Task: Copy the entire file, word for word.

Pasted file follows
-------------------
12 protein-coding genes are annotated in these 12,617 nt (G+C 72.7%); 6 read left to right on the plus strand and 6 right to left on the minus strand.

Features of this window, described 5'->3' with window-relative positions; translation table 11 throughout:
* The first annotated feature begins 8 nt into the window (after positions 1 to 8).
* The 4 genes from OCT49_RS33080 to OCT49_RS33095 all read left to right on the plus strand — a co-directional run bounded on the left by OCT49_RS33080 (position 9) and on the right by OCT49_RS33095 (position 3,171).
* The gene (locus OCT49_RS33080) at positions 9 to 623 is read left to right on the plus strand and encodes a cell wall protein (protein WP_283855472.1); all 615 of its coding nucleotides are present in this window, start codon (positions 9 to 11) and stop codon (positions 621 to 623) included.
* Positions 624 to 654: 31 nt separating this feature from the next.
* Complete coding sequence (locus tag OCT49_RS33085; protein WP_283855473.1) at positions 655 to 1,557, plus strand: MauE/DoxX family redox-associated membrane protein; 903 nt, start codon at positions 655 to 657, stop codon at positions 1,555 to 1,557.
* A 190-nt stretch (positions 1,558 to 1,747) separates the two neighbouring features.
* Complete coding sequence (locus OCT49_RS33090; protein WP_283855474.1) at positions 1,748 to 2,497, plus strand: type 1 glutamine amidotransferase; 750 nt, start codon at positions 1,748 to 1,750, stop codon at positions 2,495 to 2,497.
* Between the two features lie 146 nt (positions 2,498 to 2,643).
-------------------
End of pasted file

12 protein-coding genes are annotated in these 12,617 nt (G+C 72.7%); 6 read left to right on the plus strand and 6 right to left on the minus strand.

Features of this window, described 5'->3' with window-relative positions; translation table 11 throughout:
* The first annotated feature begins 8 nt into the window (after positions 1 to 8).
* The 4 genes from OCT49_RS33080 to OCT49_RS33095 all read left to right on the plus strand — a co-directional run bounded on the left by OCT49_RS33080 (position 9) and on the right by OCT49_RS33095 (position 3,171).
* The gene (locus OCT49_RS33080) at positions 9 to 623 is read left to right on the plus strand and encodes a cell wall protein (protein WP_283855472.1); all 615 of its coding nucleotides are present in this window, start codon (positions 9 to 11) and stop codon (positions 621 to 623) included.
* Positions 624 to 654: 31 nt separating this feature from the next.
* Complete coding sequence (locus tag OCT49_RS33085; protein WP_283855473.1) at positions 655 to 1,557, plus strand: MauE/DoxX family redox-associated membrane protein; 903 nt, start codon at positions 655 to 657, stop codon at positions 1,555 to 1,557.
* A 190-nt stretch (positions 1,558 to 1,747) separates the two neighbouring features.
* Complete coding sequence (locus OCT49_RS33090; protein WP_283855474.1) at positions 1,748 to 2,497, plus strand: type 1 glutamine amidotransferase; 750 nt, start codon at positions 1,748 to 1,750, stop codon at positions 2,495 to 2,497.
* Between the two features lie 146 nt (positions 2,498 to 2,643).